Harbor Days, happening this weekend in downtown Olympia, is known around the Puget Sound as the best tugboat gathering.
And who better to vouch for it than Robin Paterson, who has been attending every year since 1975 and who, with wife Kae, owns this year’s logo tug, Joe.
“We made it once without a boat, but we’ve never missed it,” said Paterson of Gig Harbor. “It’s marvelous, that’s what it is.
“Because it’s a three-day weekend you don’t have to bust yourself getting there or getting home,” he said. “The race is in the middle. You’re in the middle of town with ice cream stores and used bookstores and hardware stores and a marvelous farmers market within a 10-minute walk of where you tie up.”
The festival is on as usual this year, with races, crafts, food and children’s activities. It’s in a new location, however, because Percival Landing is under construction.
“Harbor Days is indeed happening, and it’s moved north,” said festival coordinator Nancy “Siggy” Sigafoos. “It’s closer to the farmers market.”
She encouraged festival participants to carpool, walk, bike or take public transportation, since parking could be more challenging closer to the market.
Of course, for the tug owners, transportation is no problem: They arrive by water.
For the Patersons, it’s about a 31/2-hour journey from Gig Harbor at a speed of about 8 mph aboard Joe, a 1942 Foss the couple has owned for 25 years.
So popular is the festival that Paterson knows more than one boat owner who has traveled from as far as British Columbia to be here.
“Harbor Days is known throughout Puget Sound as the best tugboat festival,” said Chuck Fowler of Olympia, co-author of 2009’s “Tugboats of Puget Sound.”
The Patersons are thrilled to own this year’s logo tug, honoring Joe as the oldest boat to attend last year’s festival and return this year. (Previous winners aren’t eligible.) Joe is mostly a cruiser these days but still occasionally does some small towing jobs.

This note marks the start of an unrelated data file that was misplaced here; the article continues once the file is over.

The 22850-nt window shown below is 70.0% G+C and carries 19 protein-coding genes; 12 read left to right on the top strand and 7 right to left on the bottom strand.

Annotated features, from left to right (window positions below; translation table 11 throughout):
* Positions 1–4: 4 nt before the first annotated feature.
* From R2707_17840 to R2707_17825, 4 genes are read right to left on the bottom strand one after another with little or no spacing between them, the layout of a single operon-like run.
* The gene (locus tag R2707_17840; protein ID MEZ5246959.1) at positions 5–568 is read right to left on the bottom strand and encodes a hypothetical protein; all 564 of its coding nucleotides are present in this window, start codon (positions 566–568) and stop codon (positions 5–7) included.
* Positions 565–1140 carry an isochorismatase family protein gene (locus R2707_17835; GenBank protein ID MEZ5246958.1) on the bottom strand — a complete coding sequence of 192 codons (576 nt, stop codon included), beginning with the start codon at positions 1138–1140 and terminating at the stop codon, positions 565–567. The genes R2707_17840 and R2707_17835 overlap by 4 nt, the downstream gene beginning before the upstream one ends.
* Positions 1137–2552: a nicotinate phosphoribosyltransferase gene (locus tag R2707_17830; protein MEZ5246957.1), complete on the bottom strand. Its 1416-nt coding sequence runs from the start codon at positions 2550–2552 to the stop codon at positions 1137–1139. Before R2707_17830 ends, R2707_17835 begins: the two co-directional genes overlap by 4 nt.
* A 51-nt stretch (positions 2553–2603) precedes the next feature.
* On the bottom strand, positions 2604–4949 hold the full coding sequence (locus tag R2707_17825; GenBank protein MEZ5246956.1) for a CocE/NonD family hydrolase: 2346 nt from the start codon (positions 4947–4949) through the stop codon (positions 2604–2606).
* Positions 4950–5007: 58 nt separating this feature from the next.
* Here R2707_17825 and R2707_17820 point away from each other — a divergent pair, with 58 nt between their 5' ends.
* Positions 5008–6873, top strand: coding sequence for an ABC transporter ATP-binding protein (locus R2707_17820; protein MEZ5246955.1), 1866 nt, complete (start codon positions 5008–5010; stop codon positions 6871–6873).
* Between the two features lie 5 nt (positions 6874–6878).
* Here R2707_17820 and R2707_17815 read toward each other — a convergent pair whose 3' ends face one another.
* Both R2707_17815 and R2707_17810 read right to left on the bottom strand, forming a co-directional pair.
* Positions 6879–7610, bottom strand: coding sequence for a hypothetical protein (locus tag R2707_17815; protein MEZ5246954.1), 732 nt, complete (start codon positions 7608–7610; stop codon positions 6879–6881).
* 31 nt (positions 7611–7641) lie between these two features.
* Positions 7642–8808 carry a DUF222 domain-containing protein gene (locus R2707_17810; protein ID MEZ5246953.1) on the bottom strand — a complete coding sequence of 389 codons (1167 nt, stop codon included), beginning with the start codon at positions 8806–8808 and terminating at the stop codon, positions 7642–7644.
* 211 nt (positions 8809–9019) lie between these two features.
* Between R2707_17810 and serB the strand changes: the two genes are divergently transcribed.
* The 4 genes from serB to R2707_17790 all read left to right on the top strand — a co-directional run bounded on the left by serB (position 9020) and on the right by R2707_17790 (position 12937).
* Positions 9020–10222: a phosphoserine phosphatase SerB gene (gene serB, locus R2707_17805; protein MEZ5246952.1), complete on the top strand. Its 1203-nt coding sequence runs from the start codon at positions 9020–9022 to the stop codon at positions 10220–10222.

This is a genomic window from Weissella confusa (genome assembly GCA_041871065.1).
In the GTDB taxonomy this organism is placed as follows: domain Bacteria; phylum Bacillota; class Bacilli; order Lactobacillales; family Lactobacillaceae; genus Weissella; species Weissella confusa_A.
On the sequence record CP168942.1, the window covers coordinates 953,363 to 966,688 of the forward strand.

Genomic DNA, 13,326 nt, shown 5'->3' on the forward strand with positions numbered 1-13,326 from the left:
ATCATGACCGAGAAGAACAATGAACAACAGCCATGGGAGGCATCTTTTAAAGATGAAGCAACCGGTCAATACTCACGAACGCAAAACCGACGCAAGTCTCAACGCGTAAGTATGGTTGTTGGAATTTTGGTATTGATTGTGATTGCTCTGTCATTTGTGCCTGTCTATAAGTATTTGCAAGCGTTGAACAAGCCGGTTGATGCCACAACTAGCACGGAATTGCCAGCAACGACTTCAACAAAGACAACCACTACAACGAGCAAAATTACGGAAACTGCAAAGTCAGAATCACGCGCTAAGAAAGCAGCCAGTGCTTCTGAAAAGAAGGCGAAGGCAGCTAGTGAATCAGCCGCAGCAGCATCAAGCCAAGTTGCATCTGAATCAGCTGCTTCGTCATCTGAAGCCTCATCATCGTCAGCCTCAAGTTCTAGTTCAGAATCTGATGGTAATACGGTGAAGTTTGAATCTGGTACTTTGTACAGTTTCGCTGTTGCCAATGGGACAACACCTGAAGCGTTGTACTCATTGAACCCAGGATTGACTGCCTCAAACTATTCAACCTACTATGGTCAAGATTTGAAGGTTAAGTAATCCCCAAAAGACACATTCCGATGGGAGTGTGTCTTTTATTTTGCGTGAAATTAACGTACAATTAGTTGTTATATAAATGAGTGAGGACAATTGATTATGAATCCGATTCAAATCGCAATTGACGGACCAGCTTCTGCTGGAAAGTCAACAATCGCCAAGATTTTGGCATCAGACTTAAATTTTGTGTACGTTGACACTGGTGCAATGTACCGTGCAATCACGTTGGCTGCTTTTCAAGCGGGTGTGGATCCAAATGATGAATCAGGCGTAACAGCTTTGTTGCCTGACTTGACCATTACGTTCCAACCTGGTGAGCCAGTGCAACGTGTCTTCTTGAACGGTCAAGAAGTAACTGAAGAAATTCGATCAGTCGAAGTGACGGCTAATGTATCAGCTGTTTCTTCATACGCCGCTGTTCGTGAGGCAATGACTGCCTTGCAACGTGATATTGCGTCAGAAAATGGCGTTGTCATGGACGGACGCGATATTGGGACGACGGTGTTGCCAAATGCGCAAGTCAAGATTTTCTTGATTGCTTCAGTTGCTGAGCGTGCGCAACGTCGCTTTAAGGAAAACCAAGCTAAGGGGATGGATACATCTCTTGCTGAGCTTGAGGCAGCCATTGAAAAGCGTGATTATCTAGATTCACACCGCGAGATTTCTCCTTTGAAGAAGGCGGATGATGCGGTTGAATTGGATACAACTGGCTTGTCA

Joe is the Patersons’ fourth tug since they traded in their sailboat for their first tugboat about 45 years ago. Literally.
“We’d sailed for a long time,” Paterson said. “Kae was pregnant, and we went out for a lovely afternoon sail, and then a pretty stiff breeze came up somewhat unexpectedly. She didn’t have to tell me; I could see it on her face that it was really not a delightful sail for her.”
The next day, they went to look at tugs and fell in love – and the rest is maritime history.
“They are Mr. and Mrs. Vintage Tugboat,” said Fowler. He and wife, Karla, who came out of retirement as the festival’s logo artist to do the illustration of Joe, have been friends with the Patersons for three decades.
“Over the years, Robin and Kae have purchased old wooden tugs that are no longer serviceable, and they’ve converted them into cruising tugs. They love the history of the boats, and they have helped to preserve that history.”
The Patersons have won the tugboat races three times, Robin Paterson said. “I think somebody let us win,” he added.
But for him and other boat owners, the festival is as much about reuniting with longtime friends as about racing.
“For a lot of us who go to Harbor Days, it might be the only time all year that we see each other,” he said. “We look forward to getting together and talking.”
When fellow tug owners tell him that they might skip a year because of the high cost of fuel, he said, “My response is, ‘On Sunday afternoon, you are going to say to yourself, “Gee, this is a nice weekend. It sure would be nice to be in Olympia.’ I say, ‘Why don’t you come rather than bemoaning the fact that you didn’t?’ ”